Will God forgive me for not saying my prayers as I had promised?
I'm 17 years old. My family has always been very secular. For a small period of time, my older sister went to a Catholic school, and I was sent to Sunday school. When I was little I was very much afraid of death and the concept of eternal nothingness. This fear led me to run to my grandmother's Bible for comfort. Anyway, at some point, this fear pushed me (mind you I was around 8) to promise God that I would pray a certain set of prayers every day before I went to sleep. I also promised that if I didn't, I would go to hell as a consequence. At the time I thought doing this would show my honor and commitment to God and somehow secure my family a spot in Heaven. Well, I pretty much hate myself for doing that. I do pray every day, multiple times a day, but I do not remember exactly what I promised I would pray. The parts that I do remember are long, and I'm not going to lie, I've gone to bed without saying the whole thing. That part I know I can fix. I am genuinely sorry for not living up to my promise and embarrassed I made it in the first place. I have asked for forgiveness before but am scared. I've read your response to a question about breaking a promise to God, but what about this one? Do you think it's forgivable? What can I do?
Where did you find God saying a broken promise was unforgivable? Solomon said, "Do not be rash with your mouth, And let not your heart utter anything hastily before God. For God is in heaven, and you on earth; Therefore let your words be few. ... When you make a vow to God, do not delay to pay it; For He has no pleasure in fools. Pay what you have vowed - Better not to vow than to vow and not pay" (Ecclesiastes 5:2, 4-5). Nothing in this verse says that a foolish vow cannot be repented of and, therefore, forgiven. "The Lord is not slack concerning His promise, as some count slackness, but is longsuffering toward us, not willing that any should perish but that all should come to repentance" (II Peter 3:9).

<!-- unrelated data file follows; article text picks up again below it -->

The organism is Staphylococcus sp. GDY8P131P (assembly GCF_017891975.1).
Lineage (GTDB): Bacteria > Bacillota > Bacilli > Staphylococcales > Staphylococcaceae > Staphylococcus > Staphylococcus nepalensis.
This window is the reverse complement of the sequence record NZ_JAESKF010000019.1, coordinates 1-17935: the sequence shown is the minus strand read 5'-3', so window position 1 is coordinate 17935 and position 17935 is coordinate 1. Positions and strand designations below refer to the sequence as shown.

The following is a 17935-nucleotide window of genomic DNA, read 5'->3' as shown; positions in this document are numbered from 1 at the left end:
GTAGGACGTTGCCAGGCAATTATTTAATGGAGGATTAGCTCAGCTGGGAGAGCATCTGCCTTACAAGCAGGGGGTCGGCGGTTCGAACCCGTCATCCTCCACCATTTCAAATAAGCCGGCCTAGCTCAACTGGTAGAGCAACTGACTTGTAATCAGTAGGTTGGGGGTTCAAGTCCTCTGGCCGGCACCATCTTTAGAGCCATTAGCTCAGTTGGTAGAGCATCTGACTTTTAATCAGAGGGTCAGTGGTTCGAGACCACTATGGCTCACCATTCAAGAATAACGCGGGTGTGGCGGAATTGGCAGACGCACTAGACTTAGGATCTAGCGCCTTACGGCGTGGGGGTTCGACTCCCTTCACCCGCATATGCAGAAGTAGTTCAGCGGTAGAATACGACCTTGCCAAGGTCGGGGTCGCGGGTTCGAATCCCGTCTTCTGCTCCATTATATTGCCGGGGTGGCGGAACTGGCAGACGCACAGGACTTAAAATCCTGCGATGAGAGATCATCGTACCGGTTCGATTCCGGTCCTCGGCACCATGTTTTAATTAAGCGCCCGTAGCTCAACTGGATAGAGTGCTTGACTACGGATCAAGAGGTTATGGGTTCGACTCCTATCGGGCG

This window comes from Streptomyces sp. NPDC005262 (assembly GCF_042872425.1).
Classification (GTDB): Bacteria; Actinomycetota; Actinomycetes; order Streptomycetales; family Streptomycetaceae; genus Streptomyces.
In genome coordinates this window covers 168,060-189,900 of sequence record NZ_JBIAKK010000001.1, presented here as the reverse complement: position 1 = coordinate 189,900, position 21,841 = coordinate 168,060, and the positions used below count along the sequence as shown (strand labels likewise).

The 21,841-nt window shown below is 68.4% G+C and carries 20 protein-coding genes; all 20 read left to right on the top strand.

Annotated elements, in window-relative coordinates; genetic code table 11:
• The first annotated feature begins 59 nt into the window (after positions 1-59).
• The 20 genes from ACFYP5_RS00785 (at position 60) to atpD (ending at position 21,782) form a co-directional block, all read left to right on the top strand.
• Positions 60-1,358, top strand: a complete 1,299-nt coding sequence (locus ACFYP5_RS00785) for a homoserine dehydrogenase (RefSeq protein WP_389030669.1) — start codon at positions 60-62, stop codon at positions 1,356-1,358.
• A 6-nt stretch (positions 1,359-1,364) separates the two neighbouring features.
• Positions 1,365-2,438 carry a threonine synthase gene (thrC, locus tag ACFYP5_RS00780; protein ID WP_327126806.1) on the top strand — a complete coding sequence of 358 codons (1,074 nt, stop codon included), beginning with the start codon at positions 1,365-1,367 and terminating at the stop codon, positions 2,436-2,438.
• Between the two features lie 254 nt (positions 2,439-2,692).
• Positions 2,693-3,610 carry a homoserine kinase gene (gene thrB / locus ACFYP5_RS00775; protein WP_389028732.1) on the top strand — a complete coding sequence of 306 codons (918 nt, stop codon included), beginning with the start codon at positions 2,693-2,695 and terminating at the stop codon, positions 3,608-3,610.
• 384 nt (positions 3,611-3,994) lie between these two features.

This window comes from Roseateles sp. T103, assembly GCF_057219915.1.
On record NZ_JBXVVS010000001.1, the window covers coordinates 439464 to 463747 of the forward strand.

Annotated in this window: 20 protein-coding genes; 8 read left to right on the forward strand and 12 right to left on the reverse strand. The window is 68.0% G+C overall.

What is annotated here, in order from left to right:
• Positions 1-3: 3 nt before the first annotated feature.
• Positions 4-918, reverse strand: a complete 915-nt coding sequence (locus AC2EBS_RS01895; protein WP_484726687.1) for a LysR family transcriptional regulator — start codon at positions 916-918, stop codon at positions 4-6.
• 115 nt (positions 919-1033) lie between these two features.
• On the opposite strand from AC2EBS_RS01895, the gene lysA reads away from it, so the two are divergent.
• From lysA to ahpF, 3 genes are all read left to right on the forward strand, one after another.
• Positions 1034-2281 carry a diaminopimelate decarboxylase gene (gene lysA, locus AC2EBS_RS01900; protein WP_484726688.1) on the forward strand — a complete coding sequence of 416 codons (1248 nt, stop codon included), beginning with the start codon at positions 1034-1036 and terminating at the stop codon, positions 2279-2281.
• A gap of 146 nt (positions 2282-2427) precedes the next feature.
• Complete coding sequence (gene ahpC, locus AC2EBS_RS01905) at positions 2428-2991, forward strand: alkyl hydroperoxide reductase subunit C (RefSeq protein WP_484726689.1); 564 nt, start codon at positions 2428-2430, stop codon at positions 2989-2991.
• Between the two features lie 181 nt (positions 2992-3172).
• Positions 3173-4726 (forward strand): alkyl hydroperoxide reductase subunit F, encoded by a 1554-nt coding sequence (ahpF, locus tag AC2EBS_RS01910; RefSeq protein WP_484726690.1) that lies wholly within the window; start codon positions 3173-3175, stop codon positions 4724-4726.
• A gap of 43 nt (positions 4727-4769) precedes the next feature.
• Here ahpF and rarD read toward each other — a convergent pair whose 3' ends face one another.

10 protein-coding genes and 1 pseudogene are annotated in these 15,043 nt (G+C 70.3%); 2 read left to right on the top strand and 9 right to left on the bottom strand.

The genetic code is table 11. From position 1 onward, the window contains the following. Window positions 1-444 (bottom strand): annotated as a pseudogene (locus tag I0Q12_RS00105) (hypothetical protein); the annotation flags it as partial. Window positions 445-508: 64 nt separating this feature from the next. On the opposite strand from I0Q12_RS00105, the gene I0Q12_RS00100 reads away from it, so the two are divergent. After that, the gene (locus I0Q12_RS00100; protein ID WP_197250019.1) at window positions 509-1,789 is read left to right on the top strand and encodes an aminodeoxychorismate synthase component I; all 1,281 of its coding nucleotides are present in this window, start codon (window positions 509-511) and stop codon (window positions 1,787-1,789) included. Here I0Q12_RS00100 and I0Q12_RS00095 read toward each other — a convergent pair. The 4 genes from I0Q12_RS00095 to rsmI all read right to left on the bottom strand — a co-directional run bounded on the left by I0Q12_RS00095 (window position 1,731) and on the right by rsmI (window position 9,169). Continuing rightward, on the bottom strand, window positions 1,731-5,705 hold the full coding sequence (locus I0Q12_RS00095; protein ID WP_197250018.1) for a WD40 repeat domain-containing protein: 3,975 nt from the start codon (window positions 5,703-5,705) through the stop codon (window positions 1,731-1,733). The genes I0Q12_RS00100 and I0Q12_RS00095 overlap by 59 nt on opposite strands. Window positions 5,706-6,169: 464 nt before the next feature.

Nowhere does God say that any sin is unforgivable. There are sins that people refuse to give up, but there the problem lies with man and not God. Take Esau as an example: "Looking carefully lest anyone fall short of the grace of God; lest any root of bitterness springing up cause trouble, and by this many become defiled; lest there be any fornicator or profane person like Esau, who for one morsel of food sold his birthright. For you know that afterward, when he wanted to inherit the blessing, he was rejected, for he found no place for repentance, though he sought it diligently with tears" (Hebrews 12:15-17).
Now, many of your problems lie in the fact that you made up terms for how you were going to worship God. You put yourself in the driver's seat and imagined that God would be happy with whatever you decided to offer Him.
Rote prayers don't earn you salvation. "And when you pray, do not use vain repetitions as the heathen do. For they think that they will be heard for their many words" (Matthew 6:7). Prayer is your time to talk with your Creator, not to utter a string of now meaningless words. What you promised to God as a child was not anything God asked for or wants from you.
If you want to please God, you need to obey Him and not make up your own rules. "He who has My commandments and keeps them, it is he who loves Me. And he who loves Me will be loved by My Father, and I will love him and manifest Myself to him" (John 14:21). Therefore, you need to learn what God wants and then conform your life to His teachings.